High Quality Induction to Ensure High Quality Teaching

Thumbnail Image


Publication or External Link





In his letter introducing the 2011 reauthorization of the Elementary and Secondary Education Act, former President Barack Obama stated “we know that from the moment students enter a school, the most important factor in their success is not the color of their skin or the income of their parents – it is the teacher standing at the front of the classroom.” (U.S. Department of Education, 2011, p. 1). The findings of several research studies point to teachers’ classroom practice as one of the most impactful factors, if not the most impactful factor, on the success of students (Akirba, LeTendre, & Scribner, 2007; Putman, 2012; Kini & Podolysky, 2016). However, with high teacher attrition rates nationwide and decreased enrollment in and completion of teacher preparation programs, researchers are projecting a difference of 200,000 candidates by the 2024-25 school year between the supply of teachers and the demand for new teachers by the 13,500 school districts across the United States (Sutcher, Darling-Hammond, and Carver-Thomas, 2016). Given the ways that the COVID-19 pandemic has exacerbated this problem, we are at a critical time to consider ways to recruit, prepare and retain teachers for our nation’s schools.

In 2021, Rosenberg and Anderson, writers at Education Resource Strategies (ERS), described the challenge of attracting and retaining teachers as a trifecta of “low salaries, difficult working conditions, and a lack of career pathway opportunities.” Then came the COVID-19 pandemic and, according to the ERS analysts, “being a teacher became even more challenging than before” (Rosenberg & Anderson, 2021, pg. 3). The COVID-19 pandemic elevated the need to consider effective ways to inculcate novice teachers into the profession, give them essential skills, and prepare them for the rigorous, demanding, and rewarding profession that they have chosen. One way to do this is to provide and quickly engage new and beginning teachers in a high-quality induction program that equips them with the necessary skills to be successful and builds their professional capital.

The purpose of this qualitative study was to investigate the gaps within the district’s current comprehensive teacher induction program in comparison to the induction program components within the state’s regulations and Wong’s Induction Framework. Due to the fact that the largest percentage of the new/beginning teacher population leave the district after their second year, it is important that the teacher induction program provides them with the skills that are necessary to be, and feel, successful. The research questions that guided this study were:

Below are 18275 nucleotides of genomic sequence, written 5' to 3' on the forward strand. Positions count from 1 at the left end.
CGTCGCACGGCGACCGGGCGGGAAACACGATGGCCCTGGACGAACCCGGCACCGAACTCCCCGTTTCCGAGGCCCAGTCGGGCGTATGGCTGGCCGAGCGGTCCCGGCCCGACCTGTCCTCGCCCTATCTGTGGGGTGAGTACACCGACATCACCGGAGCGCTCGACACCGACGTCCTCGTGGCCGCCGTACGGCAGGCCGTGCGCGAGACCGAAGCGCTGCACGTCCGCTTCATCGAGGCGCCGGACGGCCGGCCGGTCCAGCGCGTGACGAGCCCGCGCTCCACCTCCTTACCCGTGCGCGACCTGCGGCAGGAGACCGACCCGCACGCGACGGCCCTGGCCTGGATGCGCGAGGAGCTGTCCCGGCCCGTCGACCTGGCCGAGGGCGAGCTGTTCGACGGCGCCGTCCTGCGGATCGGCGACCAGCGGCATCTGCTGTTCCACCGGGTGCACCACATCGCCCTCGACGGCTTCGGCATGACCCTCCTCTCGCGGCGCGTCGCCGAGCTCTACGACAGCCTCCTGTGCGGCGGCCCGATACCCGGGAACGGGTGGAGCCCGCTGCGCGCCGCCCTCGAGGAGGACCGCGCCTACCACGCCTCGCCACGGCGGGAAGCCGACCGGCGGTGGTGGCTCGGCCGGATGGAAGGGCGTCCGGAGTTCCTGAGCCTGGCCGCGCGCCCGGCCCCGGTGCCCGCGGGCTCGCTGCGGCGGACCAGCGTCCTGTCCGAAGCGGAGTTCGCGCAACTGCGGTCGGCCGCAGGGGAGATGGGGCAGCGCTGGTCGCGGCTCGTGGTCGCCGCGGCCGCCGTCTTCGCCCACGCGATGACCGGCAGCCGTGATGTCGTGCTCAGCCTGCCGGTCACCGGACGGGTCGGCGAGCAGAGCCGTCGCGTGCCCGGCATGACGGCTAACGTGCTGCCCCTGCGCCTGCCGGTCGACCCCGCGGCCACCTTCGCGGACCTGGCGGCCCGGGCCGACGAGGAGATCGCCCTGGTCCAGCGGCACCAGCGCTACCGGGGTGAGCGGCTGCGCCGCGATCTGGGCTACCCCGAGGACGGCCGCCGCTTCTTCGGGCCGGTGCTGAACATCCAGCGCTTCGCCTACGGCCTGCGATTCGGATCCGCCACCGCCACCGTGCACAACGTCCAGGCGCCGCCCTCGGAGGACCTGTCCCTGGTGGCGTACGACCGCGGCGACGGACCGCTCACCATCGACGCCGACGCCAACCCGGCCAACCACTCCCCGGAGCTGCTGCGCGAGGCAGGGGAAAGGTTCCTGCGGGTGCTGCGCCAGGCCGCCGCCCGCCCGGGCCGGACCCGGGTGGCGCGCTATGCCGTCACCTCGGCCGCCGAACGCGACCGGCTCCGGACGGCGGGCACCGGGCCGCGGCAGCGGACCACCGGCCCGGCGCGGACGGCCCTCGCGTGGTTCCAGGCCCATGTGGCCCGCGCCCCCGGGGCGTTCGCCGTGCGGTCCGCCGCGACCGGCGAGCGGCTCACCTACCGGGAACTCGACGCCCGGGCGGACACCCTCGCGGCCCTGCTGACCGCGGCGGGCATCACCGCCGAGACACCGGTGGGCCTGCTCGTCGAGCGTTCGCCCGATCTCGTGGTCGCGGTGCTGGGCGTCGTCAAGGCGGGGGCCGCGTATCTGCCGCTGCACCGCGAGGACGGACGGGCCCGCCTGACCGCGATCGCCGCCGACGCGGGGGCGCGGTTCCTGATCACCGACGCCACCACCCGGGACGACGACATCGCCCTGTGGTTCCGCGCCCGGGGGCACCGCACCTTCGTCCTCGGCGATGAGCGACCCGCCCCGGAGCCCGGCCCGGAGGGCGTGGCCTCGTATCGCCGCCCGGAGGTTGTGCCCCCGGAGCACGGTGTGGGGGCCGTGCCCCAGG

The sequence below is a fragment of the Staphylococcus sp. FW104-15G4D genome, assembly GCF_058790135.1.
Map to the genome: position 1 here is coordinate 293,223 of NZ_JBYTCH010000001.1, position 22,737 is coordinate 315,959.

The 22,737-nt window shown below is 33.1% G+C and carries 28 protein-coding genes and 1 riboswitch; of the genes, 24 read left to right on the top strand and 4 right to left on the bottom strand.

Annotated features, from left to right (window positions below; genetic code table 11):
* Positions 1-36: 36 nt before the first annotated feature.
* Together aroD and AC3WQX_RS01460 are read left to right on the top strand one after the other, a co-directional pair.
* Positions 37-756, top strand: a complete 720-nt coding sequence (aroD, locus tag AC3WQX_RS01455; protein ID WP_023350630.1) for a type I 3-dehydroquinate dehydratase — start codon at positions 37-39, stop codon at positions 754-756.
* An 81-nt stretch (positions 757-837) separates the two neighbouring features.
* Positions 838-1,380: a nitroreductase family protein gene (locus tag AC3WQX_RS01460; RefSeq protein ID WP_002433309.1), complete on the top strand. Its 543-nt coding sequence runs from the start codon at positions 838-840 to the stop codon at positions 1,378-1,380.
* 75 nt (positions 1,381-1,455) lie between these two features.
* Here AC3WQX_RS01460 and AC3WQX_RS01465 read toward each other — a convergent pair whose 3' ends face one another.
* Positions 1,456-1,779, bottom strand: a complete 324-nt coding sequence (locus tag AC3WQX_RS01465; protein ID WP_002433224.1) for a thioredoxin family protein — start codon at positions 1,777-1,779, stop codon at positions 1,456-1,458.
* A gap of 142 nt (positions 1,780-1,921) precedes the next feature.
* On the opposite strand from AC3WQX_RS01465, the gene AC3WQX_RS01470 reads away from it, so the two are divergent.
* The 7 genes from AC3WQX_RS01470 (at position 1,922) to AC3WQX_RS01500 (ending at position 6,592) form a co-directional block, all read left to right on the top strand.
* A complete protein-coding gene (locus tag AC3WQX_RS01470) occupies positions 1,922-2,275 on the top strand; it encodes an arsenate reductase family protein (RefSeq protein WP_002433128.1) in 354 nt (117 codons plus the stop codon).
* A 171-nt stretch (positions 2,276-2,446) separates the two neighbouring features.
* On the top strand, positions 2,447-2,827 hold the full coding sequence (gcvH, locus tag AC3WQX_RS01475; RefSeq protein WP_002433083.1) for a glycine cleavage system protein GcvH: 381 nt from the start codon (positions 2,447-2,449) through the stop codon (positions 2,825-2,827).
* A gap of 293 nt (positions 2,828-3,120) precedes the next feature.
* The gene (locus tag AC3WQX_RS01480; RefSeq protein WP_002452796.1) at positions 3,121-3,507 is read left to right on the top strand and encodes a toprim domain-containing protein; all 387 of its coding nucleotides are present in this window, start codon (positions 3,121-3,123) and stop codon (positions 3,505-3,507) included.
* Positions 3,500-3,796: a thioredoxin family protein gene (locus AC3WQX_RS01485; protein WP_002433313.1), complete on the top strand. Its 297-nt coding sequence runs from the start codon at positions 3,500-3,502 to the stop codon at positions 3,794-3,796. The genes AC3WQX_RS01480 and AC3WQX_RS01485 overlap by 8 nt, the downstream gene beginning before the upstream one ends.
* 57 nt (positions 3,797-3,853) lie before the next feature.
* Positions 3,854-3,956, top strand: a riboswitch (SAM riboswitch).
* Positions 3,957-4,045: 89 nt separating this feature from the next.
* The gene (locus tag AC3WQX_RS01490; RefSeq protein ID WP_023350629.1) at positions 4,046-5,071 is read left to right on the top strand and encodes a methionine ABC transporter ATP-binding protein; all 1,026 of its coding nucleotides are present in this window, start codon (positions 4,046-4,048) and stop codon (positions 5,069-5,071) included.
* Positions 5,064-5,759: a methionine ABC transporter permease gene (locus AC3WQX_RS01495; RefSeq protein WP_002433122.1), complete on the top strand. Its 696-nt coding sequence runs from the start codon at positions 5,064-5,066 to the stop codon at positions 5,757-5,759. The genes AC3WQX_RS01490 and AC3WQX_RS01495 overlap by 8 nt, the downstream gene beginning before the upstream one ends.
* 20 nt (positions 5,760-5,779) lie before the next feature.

What components of high-quality induction programs are new and beginning teachers experiencing in the district’s current comprehensive teacher induction program? What are the ways in which new and beginning teachers’ induction experiences reflect the state’s regulations and Wong’s high-quality Induction Framework? Where do gaps exist between the current induction practices for new and beginning teachers in the district and the state’s regulations and Wong’s components of high-quality induction programs?

The study was executed in three phases, (a) administering a new/beginning teacher survey, (b) conducting individual teacher interviews and school and curricular office leader focus groups, and (c) undertaking a document analysis of district documents. Analyses of new/beginning teacher and school and curricular office leader surveys, interviews, and focus groups assisted in identifying induction program components experienced by new/beginning teachers and offered by system leaders. Findings from all aspects of this study helped identify missing components of the district’s current induction program. These findings indicate the need to build administrator capacity around teacher induction and the establishment of systemic school-based induction programs. Establishing communication structures between system-level and school-based leaders is needed to ensure that new and beginning teachers are being provided a variety of supports that meet their needs.